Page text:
- Turn off device notifications
- Hit Inbox Zero on a regular basis
- Don’t take devices to bed
- Declutter personal space/belongings
I’m not going to stand up here and make it seem like this is all as simple as a snap of the finger. Instead I will warn you that this is hard. I will also warn that the leap towards change is the hardest part. What makes the leap hard is that these kinds of decisions are wrapped up in some of the least comfortable sensations and emotions we are able to feel: Anxiety, Confrontation, Uncertainty, Disappointment, Sadness and Fear. Anticipation of these emotions can keep us from making changes at all.
Without making the changes that are holding you back, you will likely feel something much more toxic and much less fleeting: resentment. Resentment is like cancer, if untreated it will grow and eventually takes over everything it touches. You might end up resenting your partner, your boss, your kids, your best friend, or even worse yourself.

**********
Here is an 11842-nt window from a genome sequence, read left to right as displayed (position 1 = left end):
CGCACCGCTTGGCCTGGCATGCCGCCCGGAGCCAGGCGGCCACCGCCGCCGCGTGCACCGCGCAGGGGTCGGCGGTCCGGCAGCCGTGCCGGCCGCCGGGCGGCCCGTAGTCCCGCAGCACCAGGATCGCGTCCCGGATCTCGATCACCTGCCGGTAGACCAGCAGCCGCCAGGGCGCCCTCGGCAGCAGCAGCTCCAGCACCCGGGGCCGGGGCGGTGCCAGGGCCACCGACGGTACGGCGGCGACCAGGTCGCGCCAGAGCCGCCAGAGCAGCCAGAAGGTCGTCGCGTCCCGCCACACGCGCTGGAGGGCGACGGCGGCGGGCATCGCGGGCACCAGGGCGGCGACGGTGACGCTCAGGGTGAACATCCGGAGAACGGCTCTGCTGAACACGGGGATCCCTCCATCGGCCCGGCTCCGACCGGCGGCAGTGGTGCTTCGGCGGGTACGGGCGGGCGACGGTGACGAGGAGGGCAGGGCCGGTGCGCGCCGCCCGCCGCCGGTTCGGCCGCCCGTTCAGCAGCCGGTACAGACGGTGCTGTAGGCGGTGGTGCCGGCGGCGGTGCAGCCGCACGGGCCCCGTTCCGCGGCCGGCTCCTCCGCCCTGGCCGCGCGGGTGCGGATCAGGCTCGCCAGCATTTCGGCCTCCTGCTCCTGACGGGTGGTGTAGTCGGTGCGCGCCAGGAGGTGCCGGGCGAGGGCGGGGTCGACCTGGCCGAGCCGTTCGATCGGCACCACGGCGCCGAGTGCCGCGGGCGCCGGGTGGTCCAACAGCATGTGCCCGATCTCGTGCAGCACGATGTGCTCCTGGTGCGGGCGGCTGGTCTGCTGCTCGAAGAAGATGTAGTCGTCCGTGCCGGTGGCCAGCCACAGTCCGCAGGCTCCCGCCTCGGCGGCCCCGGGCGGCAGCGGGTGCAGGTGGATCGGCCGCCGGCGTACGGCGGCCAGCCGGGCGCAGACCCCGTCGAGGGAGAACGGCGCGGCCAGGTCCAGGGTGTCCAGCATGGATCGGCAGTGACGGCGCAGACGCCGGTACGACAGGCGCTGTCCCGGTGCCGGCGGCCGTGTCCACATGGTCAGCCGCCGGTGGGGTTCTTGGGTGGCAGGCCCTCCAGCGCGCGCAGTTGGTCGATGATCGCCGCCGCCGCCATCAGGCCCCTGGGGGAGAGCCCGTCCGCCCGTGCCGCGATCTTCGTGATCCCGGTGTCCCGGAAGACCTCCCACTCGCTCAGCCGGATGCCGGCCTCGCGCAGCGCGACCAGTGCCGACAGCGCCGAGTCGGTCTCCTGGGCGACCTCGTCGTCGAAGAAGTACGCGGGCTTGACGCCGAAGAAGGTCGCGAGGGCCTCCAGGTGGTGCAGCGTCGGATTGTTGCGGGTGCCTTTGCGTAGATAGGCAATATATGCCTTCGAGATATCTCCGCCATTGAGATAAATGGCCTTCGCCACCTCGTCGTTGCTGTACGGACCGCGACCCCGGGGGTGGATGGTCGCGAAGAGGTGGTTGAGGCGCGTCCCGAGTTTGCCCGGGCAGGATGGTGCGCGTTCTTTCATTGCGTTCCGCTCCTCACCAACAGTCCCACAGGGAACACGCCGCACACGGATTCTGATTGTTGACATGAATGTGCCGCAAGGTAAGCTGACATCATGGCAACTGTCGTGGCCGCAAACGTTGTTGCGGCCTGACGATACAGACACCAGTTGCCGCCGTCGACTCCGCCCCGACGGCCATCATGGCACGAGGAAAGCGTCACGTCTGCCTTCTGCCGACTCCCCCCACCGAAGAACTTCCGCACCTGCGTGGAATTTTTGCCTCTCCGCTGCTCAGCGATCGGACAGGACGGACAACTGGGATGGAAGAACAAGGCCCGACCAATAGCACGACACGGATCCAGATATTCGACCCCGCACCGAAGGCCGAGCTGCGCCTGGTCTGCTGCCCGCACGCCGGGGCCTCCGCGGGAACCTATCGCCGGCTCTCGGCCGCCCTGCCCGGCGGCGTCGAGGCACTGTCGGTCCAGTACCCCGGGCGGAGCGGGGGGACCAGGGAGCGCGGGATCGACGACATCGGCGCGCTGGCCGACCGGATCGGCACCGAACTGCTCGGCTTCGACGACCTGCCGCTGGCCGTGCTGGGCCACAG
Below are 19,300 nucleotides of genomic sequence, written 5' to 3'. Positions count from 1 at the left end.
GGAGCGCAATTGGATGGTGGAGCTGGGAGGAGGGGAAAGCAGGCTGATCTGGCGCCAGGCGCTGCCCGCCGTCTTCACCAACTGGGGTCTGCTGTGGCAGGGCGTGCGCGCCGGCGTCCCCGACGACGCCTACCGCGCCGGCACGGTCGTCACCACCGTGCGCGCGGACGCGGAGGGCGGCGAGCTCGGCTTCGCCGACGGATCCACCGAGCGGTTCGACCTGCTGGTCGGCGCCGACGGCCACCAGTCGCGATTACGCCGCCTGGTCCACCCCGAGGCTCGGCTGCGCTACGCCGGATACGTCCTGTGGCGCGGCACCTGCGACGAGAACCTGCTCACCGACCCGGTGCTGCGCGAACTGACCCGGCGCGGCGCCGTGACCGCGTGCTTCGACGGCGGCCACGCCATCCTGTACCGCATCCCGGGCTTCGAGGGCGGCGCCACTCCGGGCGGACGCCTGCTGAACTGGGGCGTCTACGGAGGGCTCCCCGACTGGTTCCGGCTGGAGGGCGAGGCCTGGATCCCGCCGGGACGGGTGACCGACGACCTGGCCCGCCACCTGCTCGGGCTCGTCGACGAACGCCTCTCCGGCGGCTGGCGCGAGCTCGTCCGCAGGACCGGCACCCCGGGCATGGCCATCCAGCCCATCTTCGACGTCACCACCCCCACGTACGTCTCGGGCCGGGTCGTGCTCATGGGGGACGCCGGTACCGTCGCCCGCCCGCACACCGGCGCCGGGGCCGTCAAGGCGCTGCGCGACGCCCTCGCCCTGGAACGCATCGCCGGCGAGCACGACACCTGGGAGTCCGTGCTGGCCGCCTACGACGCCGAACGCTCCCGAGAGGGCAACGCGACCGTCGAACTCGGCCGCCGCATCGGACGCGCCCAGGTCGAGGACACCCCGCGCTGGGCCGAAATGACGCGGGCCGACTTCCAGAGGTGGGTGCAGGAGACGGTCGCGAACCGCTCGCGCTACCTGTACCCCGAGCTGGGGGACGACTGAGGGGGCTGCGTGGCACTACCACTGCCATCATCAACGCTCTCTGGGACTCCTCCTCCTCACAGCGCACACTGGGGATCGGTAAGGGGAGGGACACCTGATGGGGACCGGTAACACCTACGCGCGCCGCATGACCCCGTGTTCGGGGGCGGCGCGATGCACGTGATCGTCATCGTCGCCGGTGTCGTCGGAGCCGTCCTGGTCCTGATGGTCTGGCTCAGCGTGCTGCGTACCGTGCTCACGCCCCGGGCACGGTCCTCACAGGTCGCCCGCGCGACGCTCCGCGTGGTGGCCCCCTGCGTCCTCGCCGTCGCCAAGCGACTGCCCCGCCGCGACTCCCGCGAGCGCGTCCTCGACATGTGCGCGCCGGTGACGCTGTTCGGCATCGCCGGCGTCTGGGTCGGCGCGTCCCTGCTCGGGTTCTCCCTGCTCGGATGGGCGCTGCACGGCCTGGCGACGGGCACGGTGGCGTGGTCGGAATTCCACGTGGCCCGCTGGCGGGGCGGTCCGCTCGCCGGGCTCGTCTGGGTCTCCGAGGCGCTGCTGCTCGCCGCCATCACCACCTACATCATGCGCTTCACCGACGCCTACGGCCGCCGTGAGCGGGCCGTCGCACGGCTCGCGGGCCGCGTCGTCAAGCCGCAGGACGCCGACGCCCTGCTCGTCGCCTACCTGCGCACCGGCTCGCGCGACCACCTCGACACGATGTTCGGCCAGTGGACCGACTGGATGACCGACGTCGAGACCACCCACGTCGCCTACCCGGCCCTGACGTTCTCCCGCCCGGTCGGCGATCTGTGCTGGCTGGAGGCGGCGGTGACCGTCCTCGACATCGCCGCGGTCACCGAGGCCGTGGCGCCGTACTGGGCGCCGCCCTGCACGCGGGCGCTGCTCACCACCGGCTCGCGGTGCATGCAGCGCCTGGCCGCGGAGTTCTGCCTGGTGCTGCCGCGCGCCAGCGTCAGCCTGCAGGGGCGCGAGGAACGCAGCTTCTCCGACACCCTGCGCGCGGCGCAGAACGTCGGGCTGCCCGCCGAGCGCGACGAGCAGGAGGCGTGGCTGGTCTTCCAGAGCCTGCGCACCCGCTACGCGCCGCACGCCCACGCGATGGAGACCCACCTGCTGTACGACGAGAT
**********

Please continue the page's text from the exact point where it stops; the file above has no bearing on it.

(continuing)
With resentment comes another ugly sensation: envy. You may start to turn green in front of those people in your life who are taking their own lives in the direction you wish yours was going.
Living with envy will make it hard to look at yourself in the mirror, get up in the morning, and fall asleep at night. The more envy and resentment in your life, the more likely it is that you will forget who is in charge of your life, you.
When that resentment and envy fester long enough as time passes, we experience regret. More than any other sensation or emotion, regret takes the cake for being the toughest to deal with. Because once today passes, it is gone forever. With each day, your life is shorter.